But when Miss Jerusha was led through it, and all its wonders and hitherto undreamed-of grandeur were revealed to her amazed eyes, speech failed her, and she stood astounded, transfixed, and awe-struck. Never in all her wildest visions, had she conjured up any thing like this, and she held her breath, and trod on tiptoe, and spoke in a stilled whisper, and wondered if she were not in an enchanted land, instead of simply in the sumptuous drawing rooms, boudoirs, and saloons of the "house."
Richmond watched her with an amused smile, and when she had been "upstairs, and downstairs, and in my lady's chamber," he insisted on her taking off her bonnet and[Pg 165] shawl, and staying for dinner. So he rang the bell, and ordered the servant to serve dinner an hour earlier than usual, and send up Mrs. Hamm, the housekeeper. And in a few minutes, Mrs. Hamm, a very grand little woman indeed, in a black satin dress, and gold watch, and dainty little black lace cap, swept in, and was introduced to Miss Skamp, who felt rather fluttered by the ceremony, and would have given a good deal to have been back in her cottage just then, scolding Fly and kicking Betsey Periwinkle. But Mrs. Hamm was a discreet little lady, and had heard the episode of the two footmen, and was intensely gracious and polite—so much so, indeed, that it seriously discomposed Miss Jerusha, who made a thousand blunders during dinner, and did not breathe freely until she was fairly on her way home again, in the carriage, too, for Mr. Wildair would not hear of her walking back.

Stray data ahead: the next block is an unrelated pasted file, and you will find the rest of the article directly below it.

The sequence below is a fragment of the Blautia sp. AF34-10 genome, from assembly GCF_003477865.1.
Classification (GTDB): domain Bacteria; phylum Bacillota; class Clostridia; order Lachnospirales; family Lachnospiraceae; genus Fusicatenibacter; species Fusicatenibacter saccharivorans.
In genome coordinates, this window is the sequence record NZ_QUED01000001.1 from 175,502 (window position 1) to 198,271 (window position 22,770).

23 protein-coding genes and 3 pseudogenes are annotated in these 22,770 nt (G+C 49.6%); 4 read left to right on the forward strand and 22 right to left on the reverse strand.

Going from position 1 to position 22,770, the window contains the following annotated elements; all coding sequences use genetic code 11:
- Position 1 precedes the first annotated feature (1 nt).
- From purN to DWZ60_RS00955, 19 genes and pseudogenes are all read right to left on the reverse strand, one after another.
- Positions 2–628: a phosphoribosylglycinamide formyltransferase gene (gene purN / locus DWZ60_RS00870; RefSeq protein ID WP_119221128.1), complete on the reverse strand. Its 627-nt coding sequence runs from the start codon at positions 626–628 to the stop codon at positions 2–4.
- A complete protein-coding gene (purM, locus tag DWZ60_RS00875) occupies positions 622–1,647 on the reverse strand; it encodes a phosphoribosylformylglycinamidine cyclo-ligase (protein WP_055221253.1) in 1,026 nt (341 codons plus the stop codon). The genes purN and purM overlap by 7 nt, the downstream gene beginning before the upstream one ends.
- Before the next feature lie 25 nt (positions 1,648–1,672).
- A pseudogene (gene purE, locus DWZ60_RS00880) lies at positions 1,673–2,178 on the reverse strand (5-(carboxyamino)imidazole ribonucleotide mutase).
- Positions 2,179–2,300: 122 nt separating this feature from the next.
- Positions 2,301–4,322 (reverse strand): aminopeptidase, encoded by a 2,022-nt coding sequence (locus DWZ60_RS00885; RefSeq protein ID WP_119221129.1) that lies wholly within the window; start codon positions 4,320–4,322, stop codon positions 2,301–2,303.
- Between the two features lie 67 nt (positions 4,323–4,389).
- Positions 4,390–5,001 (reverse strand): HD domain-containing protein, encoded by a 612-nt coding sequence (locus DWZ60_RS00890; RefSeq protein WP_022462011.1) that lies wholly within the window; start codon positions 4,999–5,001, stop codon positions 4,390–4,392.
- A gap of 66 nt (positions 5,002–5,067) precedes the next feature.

That was a triumph for Miss Jerusha Glory Ann Skamp! Here was an eminence she had never dreamed of attaining! Driving through her native town, amid the wondering eyes of all the inhabitants crowding to every door and window, in the magnificent carriage, with silk velvet cushions, drawn by two beautiful horses in silver-mounted harness, and driven by a gentleman looking like a lord bishop at the very least.
Oh! it was too much happiness! She the descendant of many Skamps, to be thus honored! What would her ancient "parients" say, could they look out of their graves and behold this glorious sight? Wouldn't she be looked up to in Burnfield for the future, and wouldn't she carry her head high though! Why, not one in all Burnfield but Mr. Barebones, the parson, had been invited to dine with the "Squire," and neither Mrs. nor Miss Barebones had ever[Pg 166] seen, much less riden in, his carriage. That was the red-letter day in all Miss Jerusha's life. She was sorry, very sorry, when the carriage drew up before her own door, and the dignified coachman, touching his gold-banded hat to her, drove off, and left her with a heart swelling high with pride and exultation, to enter her dwelling.